Perthes Disease Treatment and Diagnosis
As leaders in pediatric orthopedics, skilled orthopaedic surgeons at Gillette Children’s Specialty Healthcare are experts in diagnosing and treating Perthes.
An orthopaedic surgeon may perform a physical exam and use common radiology services like X-ray, advanced MRI or an arthrogram to diagnose Perthes disease. An arthrography is a specialty type of X-ray used to evaluate the surface of the hip bone. An arthrography differs from a standard X-ray because a special dye is injected into the hip joint to produce a more detailed image.
Depending on your child’s age, the severity of the condition, and the family’s preference, orthopedic surgeons may recommend any combination of the following treatments for Perthes, including:
- Observation – especially for children 5 years or younger
- Pain management including non-steroidal anti-inflammatory drugs.
- Limiting physical activity levels to prevent further damage to an already weakened bone.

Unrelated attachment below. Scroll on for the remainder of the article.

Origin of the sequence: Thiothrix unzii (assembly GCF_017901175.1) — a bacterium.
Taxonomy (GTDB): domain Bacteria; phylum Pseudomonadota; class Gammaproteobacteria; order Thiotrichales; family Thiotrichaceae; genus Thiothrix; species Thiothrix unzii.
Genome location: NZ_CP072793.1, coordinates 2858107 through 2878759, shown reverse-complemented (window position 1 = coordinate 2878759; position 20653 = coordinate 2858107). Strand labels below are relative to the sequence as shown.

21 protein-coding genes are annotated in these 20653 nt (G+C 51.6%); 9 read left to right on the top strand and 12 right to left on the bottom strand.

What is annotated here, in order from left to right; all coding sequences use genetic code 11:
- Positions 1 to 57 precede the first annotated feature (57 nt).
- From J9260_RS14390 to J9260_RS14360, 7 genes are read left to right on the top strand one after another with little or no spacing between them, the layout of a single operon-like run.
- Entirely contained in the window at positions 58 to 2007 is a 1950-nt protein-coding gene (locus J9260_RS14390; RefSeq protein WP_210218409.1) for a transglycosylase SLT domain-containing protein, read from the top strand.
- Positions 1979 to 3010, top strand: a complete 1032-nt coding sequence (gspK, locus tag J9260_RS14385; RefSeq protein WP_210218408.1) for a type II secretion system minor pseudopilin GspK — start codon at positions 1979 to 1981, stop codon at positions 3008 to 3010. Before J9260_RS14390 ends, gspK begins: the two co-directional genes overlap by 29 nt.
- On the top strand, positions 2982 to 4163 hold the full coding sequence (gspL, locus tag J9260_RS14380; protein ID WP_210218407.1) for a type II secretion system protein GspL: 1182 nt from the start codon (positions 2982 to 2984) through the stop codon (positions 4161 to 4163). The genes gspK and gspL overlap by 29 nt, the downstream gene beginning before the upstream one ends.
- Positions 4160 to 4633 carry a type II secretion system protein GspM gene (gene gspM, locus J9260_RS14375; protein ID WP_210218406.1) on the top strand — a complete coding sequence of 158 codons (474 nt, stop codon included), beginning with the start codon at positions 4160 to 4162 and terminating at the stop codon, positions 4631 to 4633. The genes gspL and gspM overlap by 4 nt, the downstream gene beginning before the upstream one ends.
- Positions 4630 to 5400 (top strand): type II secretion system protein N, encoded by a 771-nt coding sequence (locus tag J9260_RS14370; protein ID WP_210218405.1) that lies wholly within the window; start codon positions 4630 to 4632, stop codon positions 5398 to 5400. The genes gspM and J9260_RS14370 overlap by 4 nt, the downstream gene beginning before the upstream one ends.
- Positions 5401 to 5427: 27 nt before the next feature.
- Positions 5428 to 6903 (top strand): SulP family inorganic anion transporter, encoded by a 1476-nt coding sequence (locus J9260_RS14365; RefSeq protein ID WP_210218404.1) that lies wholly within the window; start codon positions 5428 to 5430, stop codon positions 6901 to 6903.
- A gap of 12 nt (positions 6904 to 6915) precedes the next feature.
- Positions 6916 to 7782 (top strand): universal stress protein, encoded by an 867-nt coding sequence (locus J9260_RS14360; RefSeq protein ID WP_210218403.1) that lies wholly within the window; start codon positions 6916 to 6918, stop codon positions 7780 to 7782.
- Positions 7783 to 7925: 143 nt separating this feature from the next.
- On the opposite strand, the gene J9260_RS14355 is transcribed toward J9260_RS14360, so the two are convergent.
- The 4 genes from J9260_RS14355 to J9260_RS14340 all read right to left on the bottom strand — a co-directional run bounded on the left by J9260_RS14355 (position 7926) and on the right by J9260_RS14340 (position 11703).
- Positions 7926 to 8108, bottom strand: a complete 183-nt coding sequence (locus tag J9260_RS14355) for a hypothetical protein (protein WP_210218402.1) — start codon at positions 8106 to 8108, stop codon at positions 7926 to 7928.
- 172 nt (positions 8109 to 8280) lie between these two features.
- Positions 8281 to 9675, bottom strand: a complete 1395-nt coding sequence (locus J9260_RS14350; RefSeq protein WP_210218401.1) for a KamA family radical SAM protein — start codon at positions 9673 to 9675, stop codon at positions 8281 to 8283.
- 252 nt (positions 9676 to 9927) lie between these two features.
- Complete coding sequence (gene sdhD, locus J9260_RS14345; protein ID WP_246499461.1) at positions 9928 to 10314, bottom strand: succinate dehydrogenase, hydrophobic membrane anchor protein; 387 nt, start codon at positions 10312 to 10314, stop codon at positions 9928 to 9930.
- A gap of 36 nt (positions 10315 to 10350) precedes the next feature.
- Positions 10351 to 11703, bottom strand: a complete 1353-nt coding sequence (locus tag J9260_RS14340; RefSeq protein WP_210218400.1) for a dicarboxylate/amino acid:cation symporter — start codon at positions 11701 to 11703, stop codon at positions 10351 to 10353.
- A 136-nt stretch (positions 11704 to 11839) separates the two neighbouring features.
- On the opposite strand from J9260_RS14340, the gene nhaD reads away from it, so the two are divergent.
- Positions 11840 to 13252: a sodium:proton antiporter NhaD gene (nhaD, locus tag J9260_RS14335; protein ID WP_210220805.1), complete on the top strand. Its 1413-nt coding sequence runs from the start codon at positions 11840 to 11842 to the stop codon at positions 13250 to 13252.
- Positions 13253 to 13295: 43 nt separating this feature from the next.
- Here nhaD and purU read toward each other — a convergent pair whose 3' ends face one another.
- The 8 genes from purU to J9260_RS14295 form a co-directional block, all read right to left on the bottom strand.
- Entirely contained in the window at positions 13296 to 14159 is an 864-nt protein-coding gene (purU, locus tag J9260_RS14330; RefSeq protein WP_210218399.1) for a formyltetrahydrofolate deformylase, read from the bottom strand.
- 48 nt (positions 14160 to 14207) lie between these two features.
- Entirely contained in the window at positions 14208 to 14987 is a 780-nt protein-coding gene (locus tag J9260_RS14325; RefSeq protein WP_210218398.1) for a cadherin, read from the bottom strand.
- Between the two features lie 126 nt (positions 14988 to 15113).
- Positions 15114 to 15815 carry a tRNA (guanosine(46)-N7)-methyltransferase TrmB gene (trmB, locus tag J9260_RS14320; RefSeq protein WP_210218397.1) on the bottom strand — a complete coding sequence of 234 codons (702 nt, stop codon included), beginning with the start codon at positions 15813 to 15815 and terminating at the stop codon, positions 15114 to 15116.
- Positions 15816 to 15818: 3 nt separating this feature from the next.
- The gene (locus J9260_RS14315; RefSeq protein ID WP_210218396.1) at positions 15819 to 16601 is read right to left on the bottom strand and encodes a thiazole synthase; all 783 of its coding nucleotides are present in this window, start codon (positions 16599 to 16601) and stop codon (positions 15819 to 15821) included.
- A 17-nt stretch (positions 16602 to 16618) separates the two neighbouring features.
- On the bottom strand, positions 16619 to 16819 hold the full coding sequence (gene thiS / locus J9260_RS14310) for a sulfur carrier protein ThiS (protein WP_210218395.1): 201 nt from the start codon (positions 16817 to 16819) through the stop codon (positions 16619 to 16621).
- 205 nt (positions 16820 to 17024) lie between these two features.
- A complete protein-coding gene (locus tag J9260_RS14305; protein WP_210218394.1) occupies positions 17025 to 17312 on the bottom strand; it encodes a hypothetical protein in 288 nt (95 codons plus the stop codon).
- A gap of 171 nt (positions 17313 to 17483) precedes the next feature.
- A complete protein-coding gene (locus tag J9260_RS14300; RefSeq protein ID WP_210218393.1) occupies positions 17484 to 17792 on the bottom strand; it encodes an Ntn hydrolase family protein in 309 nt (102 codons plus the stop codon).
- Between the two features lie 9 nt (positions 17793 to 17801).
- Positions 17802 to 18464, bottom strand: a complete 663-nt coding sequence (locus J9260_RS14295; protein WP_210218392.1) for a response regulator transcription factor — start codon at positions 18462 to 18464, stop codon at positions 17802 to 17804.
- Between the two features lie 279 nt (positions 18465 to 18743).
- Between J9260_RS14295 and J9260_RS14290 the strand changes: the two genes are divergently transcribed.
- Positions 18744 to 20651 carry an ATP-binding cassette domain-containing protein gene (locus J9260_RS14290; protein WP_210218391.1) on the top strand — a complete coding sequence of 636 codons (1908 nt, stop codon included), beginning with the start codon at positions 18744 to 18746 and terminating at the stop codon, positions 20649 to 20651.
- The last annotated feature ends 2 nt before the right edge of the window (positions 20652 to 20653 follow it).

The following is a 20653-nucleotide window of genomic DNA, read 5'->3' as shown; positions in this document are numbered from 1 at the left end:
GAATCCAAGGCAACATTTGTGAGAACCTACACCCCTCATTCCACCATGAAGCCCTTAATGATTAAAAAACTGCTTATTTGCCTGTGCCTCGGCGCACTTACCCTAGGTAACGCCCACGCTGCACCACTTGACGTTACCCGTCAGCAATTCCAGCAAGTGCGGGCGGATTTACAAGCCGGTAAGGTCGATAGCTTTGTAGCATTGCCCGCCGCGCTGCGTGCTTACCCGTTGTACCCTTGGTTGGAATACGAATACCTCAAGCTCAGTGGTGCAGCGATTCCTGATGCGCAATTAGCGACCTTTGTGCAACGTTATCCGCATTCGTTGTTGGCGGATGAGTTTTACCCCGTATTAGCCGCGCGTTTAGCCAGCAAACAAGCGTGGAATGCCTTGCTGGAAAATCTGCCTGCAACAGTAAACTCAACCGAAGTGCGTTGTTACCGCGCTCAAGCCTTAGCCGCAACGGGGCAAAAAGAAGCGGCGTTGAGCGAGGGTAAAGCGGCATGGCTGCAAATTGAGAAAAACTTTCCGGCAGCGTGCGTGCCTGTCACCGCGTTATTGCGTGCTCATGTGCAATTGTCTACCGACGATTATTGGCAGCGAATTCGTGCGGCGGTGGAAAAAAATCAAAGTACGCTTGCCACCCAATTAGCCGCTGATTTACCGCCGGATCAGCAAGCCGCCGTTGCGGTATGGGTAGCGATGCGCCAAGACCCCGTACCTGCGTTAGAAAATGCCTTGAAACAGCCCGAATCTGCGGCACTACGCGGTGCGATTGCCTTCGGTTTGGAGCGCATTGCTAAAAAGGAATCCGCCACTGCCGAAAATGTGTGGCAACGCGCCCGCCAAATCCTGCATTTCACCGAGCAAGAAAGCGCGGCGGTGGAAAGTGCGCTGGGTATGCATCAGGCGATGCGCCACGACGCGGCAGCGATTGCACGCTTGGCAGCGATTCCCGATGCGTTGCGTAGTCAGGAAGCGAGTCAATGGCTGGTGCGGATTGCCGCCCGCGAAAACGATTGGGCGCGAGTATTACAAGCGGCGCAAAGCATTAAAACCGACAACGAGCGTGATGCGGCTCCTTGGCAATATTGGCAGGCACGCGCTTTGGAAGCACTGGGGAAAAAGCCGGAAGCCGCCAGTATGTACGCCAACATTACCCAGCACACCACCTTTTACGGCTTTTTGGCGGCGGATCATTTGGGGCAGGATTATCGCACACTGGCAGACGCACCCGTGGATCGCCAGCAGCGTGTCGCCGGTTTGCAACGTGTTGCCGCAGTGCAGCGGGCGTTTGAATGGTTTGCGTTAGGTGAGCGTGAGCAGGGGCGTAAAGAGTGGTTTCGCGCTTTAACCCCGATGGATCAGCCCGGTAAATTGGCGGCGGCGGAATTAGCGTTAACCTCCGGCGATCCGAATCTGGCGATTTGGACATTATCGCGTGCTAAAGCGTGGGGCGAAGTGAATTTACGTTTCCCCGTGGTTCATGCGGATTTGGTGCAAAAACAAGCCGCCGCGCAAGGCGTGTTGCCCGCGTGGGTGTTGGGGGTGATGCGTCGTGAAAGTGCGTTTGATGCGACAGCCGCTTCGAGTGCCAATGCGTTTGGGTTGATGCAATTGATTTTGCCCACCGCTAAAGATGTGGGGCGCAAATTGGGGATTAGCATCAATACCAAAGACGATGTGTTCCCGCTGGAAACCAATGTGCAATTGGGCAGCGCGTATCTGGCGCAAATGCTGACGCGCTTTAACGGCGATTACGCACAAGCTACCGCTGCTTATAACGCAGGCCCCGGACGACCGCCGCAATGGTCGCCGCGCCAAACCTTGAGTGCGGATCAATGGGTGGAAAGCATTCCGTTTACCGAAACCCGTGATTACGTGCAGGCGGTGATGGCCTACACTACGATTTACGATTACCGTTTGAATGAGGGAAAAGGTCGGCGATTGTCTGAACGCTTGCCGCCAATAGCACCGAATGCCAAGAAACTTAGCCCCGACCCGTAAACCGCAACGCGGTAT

- Physical therapy exercises to maintain hip range of motion.
- Bracing or casting may be used to place the hip bone in an ideal position to promote healing of the hip back into a ball-like shape.
- Surgery may be performed to reposition the damaged, ball-like portion of the hip joint. This repositioning uses the hip socket to mold the healing hip to take on a spherical shape during recovery.
Once your child’s hip has healed completely, the disease is unlikely to return. Gillette orthopedic surgeons continually see and monitor progress children with Perthes until they stop growing and reach skeletal maturity.
The main goals of Perthes disease treatment are:
- Keeping your child as comfortable as possible and managing their pain.
- Maintaining adequate range of motion of the hip.
- Keeping the ball of the hip within the hip socket during the healing process, to maximize molding of the hip into a ball-like shape